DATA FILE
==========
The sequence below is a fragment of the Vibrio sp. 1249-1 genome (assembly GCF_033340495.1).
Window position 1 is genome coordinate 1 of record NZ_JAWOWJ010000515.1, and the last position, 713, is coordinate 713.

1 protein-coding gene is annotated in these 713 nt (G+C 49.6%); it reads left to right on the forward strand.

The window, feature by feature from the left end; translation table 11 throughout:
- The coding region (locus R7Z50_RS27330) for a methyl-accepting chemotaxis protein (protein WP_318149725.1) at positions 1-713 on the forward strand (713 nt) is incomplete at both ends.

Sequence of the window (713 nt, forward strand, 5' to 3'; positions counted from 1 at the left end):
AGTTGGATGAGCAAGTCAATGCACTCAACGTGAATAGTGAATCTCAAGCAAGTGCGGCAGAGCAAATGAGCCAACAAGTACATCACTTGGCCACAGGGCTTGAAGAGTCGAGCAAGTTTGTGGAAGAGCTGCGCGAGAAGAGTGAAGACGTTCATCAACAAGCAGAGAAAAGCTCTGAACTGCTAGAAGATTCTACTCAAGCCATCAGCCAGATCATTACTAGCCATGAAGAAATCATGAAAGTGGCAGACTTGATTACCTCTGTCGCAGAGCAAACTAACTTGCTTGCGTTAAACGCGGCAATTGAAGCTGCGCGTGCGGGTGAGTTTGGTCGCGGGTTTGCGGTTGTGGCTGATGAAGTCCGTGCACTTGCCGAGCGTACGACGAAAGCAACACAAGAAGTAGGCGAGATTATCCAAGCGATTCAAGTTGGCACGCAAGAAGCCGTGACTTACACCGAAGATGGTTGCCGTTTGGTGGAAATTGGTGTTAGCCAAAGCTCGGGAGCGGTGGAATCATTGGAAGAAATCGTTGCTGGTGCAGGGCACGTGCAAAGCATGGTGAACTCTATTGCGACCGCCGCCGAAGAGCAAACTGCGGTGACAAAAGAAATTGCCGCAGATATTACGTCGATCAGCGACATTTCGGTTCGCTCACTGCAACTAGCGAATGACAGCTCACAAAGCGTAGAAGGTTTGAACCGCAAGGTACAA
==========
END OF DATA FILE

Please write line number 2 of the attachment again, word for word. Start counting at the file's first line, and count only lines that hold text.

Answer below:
Window position 1 is genome coordinate 1 of record NZ_JAWOWJ010000515.1, and the last position, 713, is coordinate 713.